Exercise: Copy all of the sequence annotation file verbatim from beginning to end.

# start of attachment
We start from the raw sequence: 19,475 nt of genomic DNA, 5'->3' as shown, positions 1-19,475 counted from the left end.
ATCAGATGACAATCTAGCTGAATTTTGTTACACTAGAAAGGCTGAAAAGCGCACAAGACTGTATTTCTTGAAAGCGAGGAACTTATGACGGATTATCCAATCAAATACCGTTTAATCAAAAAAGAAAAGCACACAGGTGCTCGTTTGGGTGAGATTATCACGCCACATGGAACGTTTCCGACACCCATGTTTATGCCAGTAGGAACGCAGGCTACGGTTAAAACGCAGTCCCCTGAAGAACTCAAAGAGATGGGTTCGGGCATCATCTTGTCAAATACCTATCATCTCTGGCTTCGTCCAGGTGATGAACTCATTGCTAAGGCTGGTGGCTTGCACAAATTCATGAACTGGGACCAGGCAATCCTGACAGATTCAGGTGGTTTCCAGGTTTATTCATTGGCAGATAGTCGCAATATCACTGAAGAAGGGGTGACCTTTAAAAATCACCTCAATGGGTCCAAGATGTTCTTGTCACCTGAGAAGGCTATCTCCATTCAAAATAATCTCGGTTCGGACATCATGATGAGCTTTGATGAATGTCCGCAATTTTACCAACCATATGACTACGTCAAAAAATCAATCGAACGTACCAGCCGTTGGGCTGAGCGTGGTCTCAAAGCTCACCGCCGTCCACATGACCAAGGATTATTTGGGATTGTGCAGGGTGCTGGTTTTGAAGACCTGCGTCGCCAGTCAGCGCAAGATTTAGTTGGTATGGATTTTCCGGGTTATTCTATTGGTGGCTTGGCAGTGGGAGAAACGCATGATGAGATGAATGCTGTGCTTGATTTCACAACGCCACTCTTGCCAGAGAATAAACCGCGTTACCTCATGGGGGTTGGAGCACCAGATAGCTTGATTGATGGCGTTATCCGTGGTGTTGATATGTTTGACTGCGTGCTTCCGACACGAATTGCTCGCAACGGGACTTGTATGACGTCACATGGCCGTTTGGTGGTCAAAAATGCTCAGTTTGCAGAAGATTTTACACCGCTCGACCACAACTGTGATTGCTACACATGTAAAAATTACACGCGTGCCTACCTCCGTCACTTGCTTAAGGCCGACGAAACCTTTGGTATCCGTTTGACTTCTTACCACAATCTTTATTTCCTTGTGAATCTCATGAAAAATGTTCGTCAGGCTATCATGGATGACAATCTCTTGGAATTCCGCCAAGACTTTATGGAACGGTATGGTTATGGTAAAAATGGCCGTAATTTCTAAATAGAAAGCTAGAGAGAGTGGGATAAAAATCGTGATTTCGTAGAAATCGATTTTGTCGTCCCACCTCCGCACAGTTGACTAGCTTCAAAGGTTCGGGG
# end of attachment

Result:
We start from the raw sequence: 19,475 nt of genomic DNA, 5'->3' as shown, positions 1-19,475 counted from the left end.
ATCAGATGACAATCTAGCTGAATTTTGTTACACTAGAAAGGCTGAAAAGCGCACAAGACTGTATTTCTTGAAAGCGAGGAACTTATGACGGATTATCCAATCAAATACCGTTTAATCAAAAAAGAAAAGCACACAGGTGCTCGTTTGGGTGAGATTATCACGCCACATGGAACGTTTCCGACACCCATGTTTATGCCAGTAGGAACGCAGGCTACGGTTAAAACGCAGTCCCCTGAAGAACTCAAAGAGATGGGTTCGGGCATCATCTTGTCAAATACCTATCATCTCTGGCTTCGTCCAGGTGATGAACTCATTGCTAAGGCTGGTGGCTTGCACAAATTCATGAACTGGGACCAGGCAATCCTGACAGATTCAGGTGGTTTCCAGGTTTATTCATTGGCAGATAGTCGCAATATCACTGAAGAAGGGGTGACCTTTAAAAATCACCTCAATGGGTCCAAGATGTTCTTGTCACCTGAGAAGGCTATCTCCATTCAAAATAATCTCGGTTCGGACATCATGATGAGCTTTGATGAATGTCCGCAATTTTACCAACCATATGACTACGTCAAAAAATCAATCGAACGTACCAGCCGTTGGGCTGAGCGTGGTCTCAAAGCTCACCGCCGTCCACATGACCAAGGATTATTTGGGATTGTGCAGGGTGCTGGTTTTGAAGACCTGCGTCGCCAGTCAGCGCAAGATTTAGTTGGTATGGATTTTCCGGGTTATTCTATTGGTGGCTTGGCAGTGGGAGAAACGCATGATGAGATGAATGCTGTGCTTGATTTCACAACGCCACTCTTGCCAGAGAATAAACCGCGTTACCTCATGGGGGTTGGAGCACCAGATAGCTTGATTGATGGCGTTATCCGTGGTGTTGATATGTTTGACTGCGTGCTTCCGACACGAATTGCTCGCAACGGGACTTGTATGACGTCACATGGCCGTTTGGTGGTCAAAAATGCTCAGTTTGCAGAAGATTTTACACCGCTCGACCACAACTGTGATTGCTACACATGTAAAAATTACACGCGTGCCTACCTCCGTCACTTGCTTAAGGCCGACGAAACCTTTGGTATCCGTTTGACTTCTTACCACAATCTTTATTTCCTTGTGAATCTCATGAAAAATGTTCGTCAGGCTATCATGGATGACAATCTCTTGGAATTCCGCCAAGACTTTATGGAACGGTATGGTTATGGTAAAAATGGCCGTAATTTCTAAATAGAAAGCTAGAGAGAGTGGGATAAAAATCGTGATTTCGTAGAAATCGATTTTGTCGTCCCACCTCCGCACAGTTGACTAGCTTCAAAGGTTCGGGG